November 29, 2015

Storm Clodagh crashes in from the Atlantic, in pictures (20pics)

 Britain is receiving a battering as the newly-named Storm Clodagh crashes in from the Atlantic. Gusts of up to 70mph are expected around exposed coastal areas in the west on Sunday, with winds in inland areas reaching between 50-60mph, particularly in northern England. Warning of the potential for disruption due to the windy weather, the Met Office issued weather warnings covering the whole of England and Wales until 8pm. Here are a selection of the latest pictures from across the country.
 Workers clear away debris after the Team Valley Christmas Market in Gateshead was prematurely closed by gale force winds as Storm Clodagh battered the north of England
 A car is crushed under a fallen tree in Oxton, Merseyside
People watch as giant waves crash at the bottom of cliffs near Saltdean
 Brothers Bobby-Jak and Charlie Ennis and their dog Rosie play amongst sea foam raining down from the sky in Parton, Cumbria
The Wallace Monument near Stirling with snow covered hills and freezing mist in the background
 Stormy weather hits the coast as the waves and wind pick up at Southsea, Hampshire
 A satellite image showing precipitation over the UK. Blue shows rain, red shows snow, and grey shows a risk of snow, as Storm Clodagh makes its way to Britain
 Waves crash against the harbour wall in Porthcawl, South Wales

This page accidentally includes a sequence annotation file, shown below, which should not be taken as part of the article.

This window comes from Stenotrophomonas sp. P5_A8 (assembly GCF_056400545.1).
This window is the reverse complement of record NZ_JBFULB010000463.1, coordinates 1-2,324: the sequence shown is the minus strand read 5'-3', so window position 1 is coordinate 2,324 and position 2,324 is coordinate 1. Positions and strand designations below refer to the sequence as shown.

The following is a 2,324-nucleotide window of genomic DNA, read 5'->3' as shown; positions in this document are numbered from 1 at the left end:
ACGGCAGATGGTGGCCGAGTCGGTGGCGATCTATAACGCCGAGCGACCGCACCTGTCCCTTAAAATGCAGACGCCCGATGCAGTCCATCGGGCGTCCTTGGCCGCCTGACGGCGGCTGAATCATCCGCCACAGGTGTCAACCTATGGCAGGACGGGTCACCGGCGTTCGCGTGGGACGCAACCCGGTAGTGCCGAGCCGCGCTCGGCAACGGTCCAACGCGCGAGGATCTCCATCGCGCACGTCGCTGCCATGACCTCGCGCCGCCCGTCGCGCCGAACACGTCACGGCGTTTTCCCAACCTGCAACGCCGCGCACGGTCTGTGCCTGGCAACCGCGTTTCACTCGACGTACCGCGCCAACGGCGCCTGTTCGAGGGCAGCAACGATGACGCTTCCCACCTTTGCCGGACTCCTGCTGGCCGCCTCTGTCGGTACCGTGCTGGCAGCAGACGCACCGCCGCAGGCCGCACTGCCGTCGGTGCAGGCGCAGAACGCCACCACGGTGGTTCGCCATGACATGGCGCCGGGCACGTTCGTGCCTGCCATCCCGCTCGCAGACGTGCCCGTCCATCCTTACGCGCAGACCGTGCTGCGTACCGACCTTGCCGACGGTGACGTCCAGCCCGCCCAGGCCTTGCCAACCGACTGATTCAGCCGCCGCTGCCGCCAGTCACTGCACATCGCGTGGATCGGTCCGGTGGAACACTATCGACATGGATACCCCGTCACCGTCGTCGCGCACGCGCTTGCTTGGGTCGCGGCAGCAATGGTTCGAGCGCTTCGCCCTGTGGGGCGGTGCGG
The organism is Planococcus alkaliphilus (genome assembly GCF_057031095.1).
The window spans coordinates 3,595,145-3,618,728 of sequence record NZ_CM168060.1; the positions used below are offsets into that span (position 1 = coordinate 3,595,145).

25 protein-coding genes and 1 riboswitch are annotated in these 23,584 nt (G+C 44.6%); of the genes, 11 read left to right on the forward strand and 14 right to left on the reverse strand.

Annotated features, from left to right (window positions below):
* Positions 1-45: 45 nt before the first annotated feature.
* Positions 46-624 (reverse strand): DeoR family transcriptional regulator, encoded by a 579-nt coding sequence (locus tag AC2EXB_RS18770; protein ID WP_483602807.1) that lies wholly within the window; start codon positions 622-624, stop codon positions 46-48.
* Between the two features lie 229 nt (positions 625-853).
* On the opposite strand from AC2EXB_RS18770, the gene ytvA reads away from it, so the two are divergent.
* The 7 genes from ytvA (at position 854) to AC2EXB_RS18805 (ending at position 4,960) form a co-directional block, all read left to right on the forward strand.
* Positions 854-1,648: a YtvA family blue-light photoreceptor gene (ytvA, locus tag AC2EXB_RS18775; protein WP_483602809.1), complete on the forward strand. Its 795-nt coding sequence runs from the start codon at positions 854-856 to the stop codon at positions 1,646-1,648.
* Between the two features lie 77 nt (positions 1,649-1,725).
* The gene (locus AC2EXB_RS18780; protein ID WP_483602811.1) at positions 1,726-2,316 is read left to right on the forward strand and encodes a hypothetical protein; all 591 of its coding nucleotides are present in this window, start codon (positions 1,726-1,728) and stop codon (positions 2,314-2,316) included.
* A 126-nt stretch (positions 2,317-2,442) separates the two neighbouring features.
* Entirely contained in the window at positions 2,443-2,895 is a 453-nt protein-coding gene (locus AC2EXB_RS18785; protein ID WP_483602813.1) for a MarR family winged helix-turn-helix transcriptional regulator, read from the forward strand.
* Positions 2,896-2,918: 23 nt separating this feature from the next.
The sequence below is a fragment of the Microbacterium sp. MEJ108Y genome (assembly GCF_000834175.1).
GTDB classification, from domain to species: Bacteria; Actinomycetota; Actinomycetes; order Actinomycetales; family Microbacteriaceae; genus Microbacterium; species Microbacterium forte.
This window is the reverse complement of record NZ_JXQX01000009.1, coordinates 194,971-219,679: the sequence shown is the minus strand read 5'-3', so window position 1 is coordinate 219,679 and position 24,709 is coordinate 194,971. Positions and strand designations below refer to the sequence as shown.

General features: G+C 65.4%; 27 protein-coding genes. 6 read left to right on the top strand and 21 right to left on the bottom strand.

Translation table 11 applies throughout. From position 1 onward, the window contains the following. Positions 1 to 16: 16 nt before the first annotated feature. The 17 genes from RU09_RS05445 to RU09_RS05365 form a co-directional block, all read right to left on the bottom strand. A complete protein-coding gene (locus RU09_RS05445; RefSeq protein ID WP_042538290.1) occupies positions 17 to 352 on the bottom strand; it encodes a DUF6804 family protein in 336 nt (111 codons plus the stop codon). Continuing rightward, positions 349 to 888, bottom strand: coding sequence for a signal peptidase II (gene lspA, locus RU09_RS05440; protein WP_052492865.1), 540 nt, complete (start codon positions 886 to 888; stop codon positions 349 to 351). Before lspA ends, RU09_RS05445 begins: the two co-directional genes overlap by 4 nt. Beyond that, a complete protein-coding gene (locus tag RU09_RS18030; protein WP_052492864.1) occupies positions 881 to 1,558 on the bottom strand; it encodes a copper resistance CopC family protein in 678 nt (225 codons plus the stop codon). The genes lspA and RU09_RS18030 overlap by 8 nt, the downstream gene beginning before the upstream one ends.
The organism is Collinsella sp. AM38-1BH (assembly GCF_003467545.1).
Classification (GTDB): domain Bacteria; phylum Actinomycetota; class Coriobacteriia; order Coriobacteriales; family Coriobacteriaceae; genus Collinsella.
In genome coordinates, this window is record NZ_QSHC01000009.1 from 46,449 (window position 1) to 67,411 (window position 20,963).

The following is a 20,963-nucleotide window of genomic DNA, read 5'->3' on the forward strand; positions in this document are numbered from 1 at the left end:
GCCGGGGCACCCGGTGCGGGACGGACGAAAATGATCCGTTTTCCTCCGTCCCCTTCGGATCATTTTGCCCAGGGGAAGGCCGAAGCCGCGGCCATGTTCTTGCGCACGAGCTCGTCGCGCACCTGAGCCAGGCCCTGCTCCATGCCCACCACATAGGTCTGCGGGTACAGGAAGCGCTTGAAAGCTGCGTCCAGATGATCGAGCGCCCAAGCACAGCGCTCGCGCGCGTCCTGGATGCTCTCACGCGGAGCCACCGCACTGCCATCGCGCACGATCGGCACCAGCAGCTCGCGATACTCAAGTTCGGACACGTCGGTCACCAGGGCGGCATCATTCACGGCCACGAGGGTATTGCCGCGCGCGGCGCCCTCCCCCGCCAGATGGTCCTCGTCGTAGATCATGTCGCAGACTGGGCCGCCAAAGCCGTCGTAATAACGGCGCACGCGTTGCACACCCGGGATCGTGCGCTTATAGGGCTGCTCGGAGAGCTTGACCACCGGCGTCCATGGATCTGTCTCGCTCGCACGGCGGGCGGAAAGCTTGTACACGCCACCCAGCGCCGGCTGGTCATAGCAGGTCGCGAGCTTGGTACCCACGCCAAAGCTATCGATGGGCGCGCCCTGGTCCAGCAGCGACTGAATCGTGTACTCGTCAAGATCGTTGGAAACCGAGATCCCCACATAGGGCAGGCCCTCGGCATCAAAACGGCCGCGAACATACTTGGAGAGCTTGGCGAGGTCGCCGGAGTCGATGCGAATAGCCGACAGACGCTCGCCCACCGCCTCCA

A Tynemouth RNLI Lifeboat recovers a small boat in the mouth of the Tyne after rescuing its participants following its capsizing in gale force winds
 People face the cold in snowy Pitlochry as Storm Clodagh moves in from the Atlantic
 Storm Clodagh batters the harbour wall in Porthcawl, South Wales, early this morning
 A dog struggles into the wind as gales hit the coastline of Barry, South Wales
 A tree has fallen on to a road in Liverpool, narrowly missing a car
Storm force winds and high tides bring huge waves crashing into the sea defences in Aberystwyth on the west Wales coast
 A transient spell of snow brought a winter covering to parts of Cumbria and Northumberland
 A transient spell of snow brought a winter covering to parts of Cumbria and Northumberland
 The rain makes good weather for ducks on a football pitch in Kielder, Northumberland
 Lily a Hungarian Puli, windswept in Cottenham
Sheep have to contend with flooding in Kielder, Northumberland

These foods will help you live a longer and healthier life

Did you know that the Japanese archipelago Okinawa has the largest number of centenarians anywhere in the world — over 700? Most of them live this long because the region abounds in sunlight, and they eat properly and moderately. Healthy food is the key to a long life and you cannot expect to live to see your grandchildren if you eat nothing but fast food, drink soda drinks and munch on sweets and other unhealthy foods. To live long, you have to live healthy — and living healthy is all about eating healthy. Here are some foods that might help you achieve the age of Japanese centenarians.

Antioxidant-rich foods